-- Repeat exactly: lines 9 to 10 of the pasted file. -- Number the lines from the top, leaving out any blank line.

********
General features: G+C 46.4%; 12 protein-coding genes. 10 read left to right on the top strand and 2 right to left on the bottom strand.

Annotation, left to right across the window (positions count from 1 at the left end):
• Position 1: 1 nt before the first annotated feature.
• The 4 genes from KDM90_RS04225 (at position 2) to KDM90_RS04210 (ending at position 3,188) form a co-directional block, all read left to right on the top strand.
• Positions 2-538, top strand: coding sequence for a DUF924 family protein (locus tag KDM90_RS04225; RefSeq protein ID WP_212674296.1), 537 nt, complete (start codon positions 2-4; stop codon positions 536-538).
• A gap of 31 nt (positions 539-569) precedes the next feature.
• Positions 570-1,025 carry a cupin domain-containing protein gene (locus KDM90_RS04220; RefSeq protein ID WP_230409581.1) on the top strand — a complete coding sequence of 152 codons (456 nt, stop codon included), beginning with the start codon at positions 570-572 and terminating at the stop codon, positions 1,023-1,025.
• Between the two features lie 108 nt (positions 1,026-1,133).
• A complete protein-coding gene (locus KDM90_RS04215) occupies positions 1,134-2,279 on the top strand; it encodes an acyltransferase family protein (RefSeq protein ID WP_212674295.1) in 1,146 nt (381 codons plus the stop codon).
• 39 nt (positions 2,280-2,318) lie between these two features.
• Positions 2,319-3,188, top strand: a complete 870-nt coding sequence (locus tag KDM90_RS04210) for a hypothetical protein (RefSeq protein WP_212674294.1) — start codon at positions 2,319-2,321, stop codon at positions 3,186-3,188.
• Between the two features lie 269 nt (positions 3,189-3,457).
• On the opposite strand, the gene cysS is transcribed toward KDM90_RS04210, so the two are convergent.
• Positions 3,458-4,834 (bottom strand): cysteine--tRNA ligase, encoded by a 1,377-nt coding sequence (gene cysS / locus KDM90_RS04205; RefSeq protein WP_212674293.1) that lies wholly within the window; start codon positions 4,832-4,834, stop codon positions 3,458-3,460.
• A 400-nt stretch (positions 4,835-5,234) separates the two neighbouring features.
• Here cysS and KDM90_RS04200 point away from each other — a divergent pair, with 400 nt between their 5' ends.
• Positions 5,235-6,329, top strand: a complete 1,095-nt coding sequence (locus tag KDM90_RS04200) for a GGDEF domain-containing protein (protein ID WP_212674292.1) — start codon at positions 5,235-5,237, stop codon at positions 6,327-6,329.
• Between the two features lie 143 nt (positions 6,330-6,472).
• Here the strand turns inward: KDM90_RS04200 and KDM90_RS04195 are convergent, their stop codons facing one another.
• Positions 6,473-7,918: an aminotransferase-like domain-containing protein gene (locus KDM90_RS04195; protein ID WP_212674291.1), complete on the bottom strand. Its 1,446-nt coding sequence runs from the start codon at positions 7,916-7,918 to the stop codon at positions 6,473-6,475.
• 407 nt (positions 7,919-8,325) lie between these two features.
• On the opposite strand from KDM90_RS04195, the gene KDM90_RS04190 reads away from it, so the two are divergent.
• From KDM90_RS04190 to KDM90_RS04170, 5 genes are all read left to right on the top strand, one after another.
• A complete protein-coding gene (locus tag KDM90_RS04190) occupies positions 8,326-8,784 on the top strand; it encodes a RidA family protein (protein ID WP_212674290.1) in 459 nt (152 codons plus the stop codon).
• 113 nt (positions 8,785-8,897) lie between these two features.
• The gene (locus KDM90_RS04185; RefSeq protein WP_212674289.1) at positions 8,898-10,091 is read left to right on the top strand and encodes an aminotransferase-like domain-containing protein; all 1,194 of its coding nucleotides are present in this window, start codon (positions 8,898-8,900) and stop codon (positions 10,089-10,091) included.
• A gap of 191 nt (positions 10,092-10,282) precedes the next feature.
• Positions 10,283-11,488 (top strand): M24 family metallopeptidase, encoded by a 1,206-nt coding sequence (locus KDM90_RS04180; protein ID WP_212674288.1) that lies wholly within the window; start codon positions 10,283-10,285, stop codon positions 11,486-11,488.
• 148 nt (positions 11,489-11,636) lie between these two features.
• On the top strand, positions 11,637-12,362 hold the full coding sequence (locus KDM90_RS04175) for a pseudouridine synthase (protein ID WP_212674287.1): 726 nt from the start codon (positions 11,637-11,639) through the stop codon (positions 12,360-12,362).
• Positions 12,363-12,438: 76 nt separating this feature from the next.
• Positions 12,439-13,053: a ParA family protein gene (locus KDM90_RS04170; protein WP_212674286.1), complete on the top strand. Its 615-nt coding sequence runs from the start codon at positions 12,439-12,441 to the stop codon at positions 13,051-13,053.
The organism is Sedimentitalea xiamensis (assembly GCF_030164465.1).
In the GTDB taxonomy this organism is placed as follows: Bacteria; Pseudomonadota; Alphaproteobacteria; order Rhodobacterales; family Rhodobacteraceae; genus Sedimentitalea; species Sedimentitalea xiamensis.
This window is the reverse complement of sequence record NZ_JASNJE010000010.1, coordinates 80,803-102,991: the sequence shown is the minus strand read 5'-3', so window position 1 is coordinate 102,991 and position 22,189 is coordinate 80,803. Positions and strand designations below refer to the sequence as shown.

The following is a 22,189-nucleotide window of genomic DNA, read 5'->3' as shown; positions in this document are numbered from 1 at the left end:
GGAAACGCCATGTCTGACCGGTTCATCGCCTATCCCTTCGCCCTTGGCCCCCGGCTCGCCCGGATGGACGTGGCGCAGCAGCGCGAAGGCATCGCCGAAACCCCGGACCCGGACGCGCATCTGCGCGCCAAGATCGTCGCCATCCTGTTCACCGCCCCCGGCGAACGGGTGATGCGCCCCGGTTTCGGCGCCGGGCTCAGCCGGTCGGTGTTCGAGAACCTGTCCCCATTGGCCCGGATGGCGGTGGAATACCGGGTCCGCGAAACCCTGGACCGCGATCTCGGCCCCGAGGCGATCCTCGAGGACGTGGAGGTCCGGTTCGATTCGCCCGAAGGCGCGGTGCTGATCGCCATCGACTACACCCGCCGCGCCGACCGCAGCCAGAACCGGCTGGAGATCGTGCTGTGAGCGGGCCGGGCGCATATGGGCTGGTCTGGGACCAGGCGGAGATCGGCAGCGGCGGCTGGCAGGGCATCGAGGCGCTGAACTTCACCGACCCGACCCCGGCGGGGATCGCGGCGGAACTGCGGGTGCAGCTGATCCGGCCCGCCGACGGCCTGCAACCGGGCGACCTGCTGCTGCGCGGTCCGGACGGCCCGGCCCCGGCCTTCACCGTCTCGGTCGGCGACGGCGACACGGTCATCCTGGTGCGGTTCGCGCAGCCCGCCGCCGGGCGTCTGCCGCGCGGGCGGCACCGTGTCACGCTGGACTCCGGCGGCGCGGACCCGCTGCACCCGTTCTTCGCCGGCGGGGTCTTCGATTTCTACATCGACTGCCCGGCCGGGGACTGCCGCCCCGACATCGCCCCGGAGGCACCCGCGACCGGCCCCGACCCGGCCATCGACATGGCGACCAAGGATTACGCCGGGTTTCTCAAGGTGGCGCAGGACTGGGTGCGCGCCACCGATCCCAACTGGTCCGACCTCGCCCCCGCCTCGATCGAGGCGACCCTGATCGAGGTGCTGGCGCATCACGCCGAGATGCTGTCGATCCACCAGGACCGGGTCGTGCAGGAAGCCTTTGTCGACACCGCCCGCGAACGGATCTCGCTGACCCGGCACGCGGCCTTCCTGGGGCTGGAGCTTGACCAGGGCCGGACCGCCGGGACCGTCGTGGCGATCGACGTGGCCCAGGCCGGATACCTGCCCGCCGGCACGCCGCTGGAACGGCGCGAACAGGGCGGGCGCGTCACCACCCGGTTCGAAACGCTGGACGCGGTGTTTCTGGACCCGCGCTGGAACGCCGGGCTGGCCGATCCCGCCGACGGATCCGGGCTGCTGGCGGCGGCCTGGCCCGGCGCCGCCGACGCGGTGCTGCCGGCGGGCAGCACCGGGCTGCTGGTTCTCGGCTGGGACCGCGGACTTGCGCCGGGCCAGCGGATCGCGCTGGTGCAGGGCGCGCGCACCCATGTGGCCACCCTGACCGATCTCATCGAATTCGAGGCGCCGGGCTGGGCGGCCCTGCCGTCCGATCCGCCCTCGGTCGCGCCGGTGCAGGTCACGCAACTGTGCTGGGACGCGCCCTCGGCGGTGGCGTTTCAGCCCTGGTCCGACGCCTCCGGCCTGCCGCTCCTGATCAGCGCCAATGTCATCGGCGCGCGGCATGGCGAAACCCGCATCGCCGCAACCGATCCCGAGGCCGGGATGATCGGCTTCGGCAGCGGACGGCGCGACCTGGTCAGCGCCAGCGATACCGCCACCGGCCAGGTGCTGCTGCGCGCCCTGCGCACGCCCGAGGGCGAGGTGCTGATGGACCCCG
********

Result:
• A complete protein-coding gene (locus KDM90_RS04215) occupies positions 1,134-2,279 on the top strand; it encodes an acyltransferase family protein (RefSeq protein ID WP_212674295.1) in 1,146 nt (381 codons plus the stop codon).
• 39 nt (positions 2,280-2,318) lie between these two features.